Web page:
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Coating on Rock Beside a Young Martian Crater
03.24.10
 

A Martian rock called 'Chocolate Hills'

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This image from the microscopic imager on NASA's Mars Exploration Rover Opportunity shows details of the coating on a rock called "Chocolate Hills," which the rover found and examined at the edge of a young crater called "ConcepciĆ³n."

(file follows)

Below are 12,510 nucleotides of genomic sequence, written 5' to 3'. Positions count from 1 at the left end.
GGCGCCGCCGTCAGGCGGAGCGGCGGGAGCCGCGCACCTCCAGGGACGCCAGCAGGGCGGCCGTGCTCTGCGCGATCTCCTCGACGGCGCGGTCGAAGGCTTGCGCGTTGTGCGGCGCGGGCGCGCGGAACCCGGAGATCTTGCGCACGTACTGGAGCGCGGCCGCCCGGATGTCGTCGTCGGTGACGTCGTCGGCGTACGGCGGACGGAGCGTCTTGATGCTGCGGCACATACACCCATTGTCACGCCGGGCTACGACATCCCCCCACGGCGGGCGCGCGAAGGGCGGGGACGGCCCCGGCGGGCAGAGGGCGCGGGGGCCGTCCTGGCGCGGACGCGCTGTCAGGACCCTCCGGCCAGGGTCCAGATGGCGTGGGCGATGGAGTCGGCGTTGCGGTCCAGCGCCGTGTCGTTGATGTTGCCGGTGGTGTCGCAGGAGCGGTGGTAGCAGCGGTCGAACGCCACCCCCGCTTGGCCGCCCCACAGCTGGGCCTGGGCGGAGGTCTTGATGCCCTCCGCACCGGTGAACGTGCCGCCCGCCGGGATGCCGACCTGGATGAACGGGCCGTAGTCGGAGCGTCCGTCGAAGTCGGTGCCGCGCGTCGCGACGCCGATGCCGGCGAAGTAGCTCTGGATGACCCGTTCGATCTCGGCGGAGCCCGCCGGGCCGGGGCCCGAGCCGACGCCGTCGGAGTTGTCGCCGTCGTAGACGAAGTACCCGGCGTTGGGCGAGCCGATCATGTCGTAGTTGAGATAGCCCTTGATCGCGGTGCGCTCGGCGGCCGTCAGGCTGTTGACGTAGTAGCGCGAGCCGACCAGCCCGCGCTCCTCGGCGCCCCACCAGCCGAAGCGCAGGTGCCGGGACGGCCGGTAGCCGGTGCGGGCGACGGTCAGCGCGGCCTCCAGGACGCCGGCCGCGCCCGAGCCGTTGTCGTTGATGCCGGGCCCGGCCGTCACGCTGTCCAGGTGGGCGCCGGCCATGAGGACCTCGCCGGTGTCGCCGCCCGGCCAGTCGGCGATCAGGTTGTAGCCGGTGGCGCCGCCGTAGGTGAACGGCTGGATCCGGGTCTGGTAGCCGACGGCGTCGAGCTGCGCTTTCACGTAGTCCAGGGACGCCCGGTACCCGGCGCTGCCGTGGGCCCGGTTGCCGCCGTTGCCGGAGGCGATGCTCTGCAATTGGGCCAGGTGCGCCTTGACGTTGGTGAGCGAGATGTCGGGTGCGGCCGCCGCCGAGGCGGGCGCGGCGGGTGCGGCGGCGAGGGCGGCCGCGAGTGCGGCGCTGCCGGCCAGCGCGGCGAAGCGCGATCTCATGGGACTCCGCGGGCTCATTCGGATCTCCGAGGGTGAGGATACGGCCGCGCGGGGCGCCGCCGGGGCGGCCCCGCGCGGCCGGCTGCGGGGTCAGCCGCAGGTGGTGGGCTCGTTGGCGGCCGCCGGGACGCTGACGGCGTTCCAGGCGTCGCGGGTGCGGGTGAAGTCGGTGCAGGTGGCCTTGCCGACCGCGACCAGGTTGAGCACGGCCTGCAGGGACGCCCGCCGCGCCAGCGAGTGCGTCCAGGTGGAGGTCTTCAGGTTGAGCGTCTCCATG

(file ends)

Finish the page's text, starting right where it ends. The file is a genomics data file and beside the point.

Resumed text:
The rover took this image during the 2,150th Martian day, or sol, of its mission on Mars (Feb. 9. 2010). This target patch on Chocolate Hills is called "Aloya."

The view covers an area about 3 centimeters (1.2 inches) across. The color comes from imaging the same area with the panoramic camera and is false color to highlight differences in materials.

The coating includes a layer in which peppercorn-size spheres nicknamed "blueberries" are packed densely.

Image Credit: NASA/JPL-Caltech/Cornell University

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